India and China Compete Underwater for Minerals Crucial for EVs: Report

India is searching for cobalt and manganese in Indian Ocean, critical minerals for EV battery production

India finds itself in a tight situation with China as they compete for key mineral resources crucial in the manufacturing of electric vehicles and solar panels.

As per the Times of India report, India has officially requested a license from the UN’s International Seabed Authority (ISA) to investigate the Carlsberg Ridge and Afanasy-Nikitin Seamount (ANS) regions, situated on opposite sides of the Indian Ocean, for cobalt and manganese. These minerals are critical for the production of batteries for electric vehicles and solar panels.

Allegedly, China intends to explore mineral resources within the Indian Ocean. M Ravichandran, Secretary of the Ministry of Earth Sciences, told TOI:

We are aware that China and other countries are also eyeing these regions. So, for us, it is not only about mineral resources but also about strategic importance.

India is searching for minerals critical for EV battery production (Representative Image: Vecteezy)
(Representative Image: Vecteezy)

At present, India holds licenses for exploration in two areas of the Indian Ocean. The first license, signed on March 25, 2002, and valid until March 24, 2027, authorizes the exploration of polymetallic nodules in the central Indian Ocean, located roughly 6,000 km from the Indian shore at a depth of 6 km.

The subsequent license, signed on September 26, 2016, and due to expire on September 25, 2031, grants permission for the exploration of polymetallic sulphides at the Rodriguez Triple Junction in the southern Indian Ocean. It is a location near Mauritius, where three tectonic plates intersect.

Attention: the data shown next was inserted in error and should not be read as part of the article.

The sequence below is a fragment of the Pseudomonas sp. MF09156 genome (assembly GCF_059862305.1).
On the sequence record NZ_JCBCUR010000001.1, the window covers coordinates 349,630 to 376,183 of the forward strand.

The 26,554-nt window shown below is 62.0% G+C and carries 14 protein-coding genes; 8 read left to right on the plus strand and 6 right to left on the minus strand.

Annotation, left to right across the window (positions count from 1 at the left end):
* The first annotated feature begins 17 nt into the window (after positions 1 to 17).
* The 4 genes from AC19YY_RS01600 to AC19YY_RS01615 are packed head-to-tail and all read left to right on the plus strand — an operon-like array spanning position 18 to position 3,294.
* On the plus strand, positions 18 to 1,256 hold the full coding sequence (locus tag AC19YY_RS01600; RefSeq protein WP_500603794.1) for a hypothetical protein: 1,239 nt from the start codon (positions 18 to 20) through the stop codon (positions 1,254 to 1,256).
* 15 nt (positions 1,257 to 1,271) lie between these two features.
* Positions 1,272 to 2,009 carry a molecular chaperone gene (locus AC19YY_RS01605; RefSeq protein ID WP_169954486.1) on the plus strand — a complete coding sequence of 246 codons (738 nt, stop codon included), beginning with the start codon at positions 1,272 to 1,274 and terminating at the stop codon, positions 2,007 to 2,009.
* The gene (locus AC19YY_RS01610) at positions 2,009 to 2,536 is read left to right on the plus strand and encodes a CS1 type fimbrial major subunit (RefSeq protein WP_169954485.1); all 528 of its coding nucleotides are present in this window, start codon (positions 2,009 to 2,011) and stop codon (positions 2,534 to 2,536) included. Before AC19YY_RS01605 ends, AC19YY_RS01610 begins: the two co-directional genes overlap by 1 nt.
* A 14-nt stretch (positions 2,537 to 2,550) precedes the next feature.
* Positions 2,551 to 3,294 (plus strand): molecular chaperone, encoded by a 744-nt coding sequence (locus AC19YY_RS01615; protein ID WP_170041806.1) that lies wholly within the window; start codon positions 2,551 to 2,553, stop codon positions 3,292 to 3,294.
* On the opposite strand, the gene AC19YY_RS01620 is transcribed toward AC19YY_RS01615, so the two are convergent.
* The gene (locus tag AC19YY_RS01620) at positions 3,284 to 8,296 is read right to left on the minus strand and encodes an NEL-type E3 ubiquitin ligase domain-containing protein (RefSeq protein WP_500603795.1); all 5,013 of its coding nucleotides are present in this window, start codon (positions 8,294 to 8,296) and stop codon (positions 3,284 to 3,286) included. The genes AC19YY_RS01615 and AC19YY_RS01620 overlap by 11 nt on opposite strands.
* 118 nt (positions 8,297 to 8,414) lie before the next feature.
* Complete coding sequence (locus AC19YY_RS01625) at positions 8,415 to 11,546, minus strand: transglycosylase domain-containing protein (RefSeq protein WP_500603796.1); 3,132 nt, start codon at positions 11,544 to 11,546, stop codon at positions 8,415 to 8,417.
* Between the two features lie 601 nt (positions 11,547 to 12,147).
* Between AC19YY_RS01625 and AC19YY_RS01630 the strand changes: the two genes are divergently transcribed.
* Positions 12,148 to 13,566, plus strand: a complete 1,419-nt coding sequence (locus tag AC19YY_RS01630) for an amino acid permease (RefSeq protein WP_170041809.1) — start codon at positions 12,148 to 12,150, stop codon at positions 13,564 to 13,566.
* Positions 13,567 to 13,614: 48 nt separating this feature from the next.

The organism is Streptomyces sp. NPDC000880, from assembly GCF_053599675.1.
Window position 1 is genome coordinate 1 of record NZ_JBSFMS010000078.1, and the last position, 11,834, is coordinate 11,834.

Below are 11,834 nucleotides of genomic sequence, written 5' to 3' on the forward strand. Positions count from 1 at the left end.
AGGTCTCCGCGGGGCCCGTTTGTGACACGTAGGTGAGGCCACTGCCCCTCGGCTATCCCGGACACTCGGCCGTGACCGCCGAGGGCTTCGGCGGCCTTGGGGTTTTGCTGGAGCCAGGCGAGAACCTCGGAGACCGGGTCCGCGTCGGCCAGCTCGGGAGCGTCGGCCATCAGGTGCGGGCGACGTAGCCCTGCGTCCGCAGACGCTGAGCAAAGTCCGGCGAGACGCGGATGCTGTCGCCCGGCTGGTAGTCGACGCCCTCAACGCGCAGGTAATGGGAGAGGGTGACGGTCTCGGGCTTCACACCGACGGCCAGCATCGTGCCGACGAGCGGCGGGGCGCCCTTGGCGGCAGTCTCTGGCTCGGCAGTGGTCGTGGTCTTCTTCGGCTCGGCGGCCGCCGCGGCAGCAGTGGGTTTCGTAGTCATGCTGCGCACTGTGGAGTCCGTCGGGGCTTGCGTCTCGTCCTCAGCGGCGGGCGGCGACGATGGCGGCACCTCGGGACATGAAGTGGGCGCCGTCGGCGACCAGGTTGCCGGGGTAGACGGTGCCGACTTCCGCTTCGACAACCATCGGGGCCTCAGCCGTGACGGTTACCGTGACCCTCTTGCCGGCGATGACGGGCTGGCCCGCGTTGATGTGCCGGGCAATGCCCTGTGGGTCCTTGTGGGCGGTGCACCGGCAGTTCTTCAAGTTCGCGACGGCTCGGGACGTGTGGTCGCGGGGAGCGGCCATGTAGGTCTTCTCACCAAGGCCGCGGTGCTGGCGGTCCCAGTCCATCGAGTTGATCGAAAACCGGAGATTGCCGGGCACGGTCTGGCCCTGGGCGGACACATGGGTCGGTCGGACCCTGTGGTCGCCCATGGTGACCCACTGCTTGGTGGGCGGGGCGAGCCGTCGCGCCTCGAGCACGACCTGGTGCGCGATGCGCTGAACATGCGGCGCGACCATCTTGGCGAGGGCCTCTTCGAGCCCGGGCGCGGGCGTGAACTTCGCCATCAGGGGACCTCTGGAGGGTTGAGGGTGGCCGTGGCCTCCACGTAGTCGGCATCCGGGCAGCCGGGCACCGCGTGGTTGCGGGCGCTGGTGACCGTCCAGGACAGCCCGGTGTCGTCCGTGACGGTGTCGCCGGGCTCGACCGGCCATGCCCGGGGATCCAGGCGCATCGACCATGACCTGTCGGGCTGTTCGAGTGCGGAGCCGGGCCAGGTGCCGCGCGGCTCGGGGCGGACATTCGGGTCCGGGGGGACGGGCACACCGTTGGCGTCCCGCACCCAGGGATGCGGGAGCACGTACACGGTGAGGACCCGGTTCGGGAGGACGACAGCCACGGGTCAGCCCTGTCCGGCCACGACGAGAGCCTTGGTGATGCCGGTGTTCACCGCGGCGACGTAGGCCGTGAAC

Sunil Kumar Singh, Director of the National Institute of Oceanography (NIO), reports that out of the vast 71 million sq km Indian Ocean region, a mere 300,000 sq km have been mapped since the 1980s. Among these surveys submitted to the ISA, a segment of 150,000 sq km comprises polymetallic nodules—containing manganese, nickel, cobalt, copper, and iron hydroxide.

According to Thamban Meloth, Director of the National Centre for Polar and Ocean Research, the exploration process initiates with ship-based investigations, then progresses to initial sampling, followed by studies conducted using autonomous underwater vehicles and remotely operated vehicles.

NIOT in Chennai is creating a comprehensive mining system (Representative Image: Vecteezy)

Indian researchers have started experimental mining operations covering an 18,000 sq km region in the Central Indian Ocean, which is part of the 75,000 sq km allocated for Indian exploration of polymetallic nodules across the two targeted regions. This initiative focuses on devising and trailing equipment for mineral extraction and retrieval to preserve the environment.

Within the 75,000 sq km of the central Indian Ocean, NIO researchers have pinpointed 380 million tons of polymetallic nodules, which include 1.5 million tons of cobalt.

Moreover, the National Institute of Ocean Technology (NIOT) in Chennai is creating a comprehensive mining system that includes a 5-meter-long crawler, crusher, and pumping mechanism.

Presently, India heavily relies on imports of minerals such as cobalt. With the escalating demand for essential minerals, extracting high-quality minerals from the largely unexplored oceans may be the final alternative.